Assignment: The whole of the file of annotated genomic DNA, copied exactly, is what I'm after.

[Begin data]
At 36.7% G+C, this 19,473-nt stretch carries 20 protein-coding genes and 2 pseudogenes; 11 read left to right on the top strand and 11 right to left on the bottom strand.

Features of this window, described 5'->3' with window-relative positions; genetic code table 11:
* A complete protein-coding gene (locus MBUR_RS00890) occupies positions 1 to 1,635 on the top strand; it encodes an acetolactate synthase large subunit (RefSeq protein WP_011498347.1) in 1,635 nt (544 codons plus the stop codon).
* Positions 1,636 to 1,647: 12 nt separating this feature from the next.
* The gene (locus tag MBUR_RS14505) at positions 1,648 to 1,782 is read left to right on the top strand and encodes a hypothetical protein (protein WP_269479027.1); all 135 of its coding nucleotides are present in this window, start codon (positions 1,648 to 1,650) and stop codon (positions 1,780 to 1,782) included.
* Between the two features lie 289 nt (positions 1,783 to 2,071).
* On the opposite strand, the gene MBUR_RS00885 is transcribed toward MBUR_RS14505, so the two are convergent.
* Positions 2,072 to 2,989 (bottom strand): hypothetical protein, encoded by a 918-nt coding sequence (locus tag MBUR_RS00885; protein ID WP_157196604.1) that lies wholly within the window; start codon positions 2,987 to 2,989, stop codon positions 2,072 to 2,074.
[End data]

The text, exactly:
At 36.7% G+C, this 19,473-nt stretch carries 20 protein-coding genes and 2 pseudogenes; 11 read left to right on the top strand and 11 right to left on the bottom strand.

Features of this window, described 5'->3' with window-relative positions; genetic code table 11:
* A complete protein-coding gene (locus MBUR_RS00890) occupies positions 1 to 1,635 on the top strand; it encodes an acetolactate synthase large subunit (RefSeq protein WP_011498347.1) in 1,635 nt (544 codons plus the stop codon).
* Positions 1,636 to 1,647: 12 nt separating this feature from the next.
* The gene (locus tag MBUR_RS14505) at positions 1,648 to 1,782 is read left to right on the top strand and encodes a hypothetical protein (protein WP_269479027.1); all 135 of its coding nucleotides are present in this window, start codon (positions 1,648 to 1,650) and stop codon (positions 1,780 to 1,782) included.
* Between the two features lie 289 nt (positions 1,783 to 2,071).
* On the opposite strand, the gene MBUR_RS00885 is transcribed toward MBUR_RS14505, so the two are convergent.
* Positions 2,072 to 2,989 (bottom strand): hypothetical protein, encoded by a 918-nt coding sequence (locus tag MBUR_RS00885; protein ID WP_157196604.1) that lies wholly within the window; start codon positions 2,987 to 2,989, stop codon positions 2,072 to 2,074.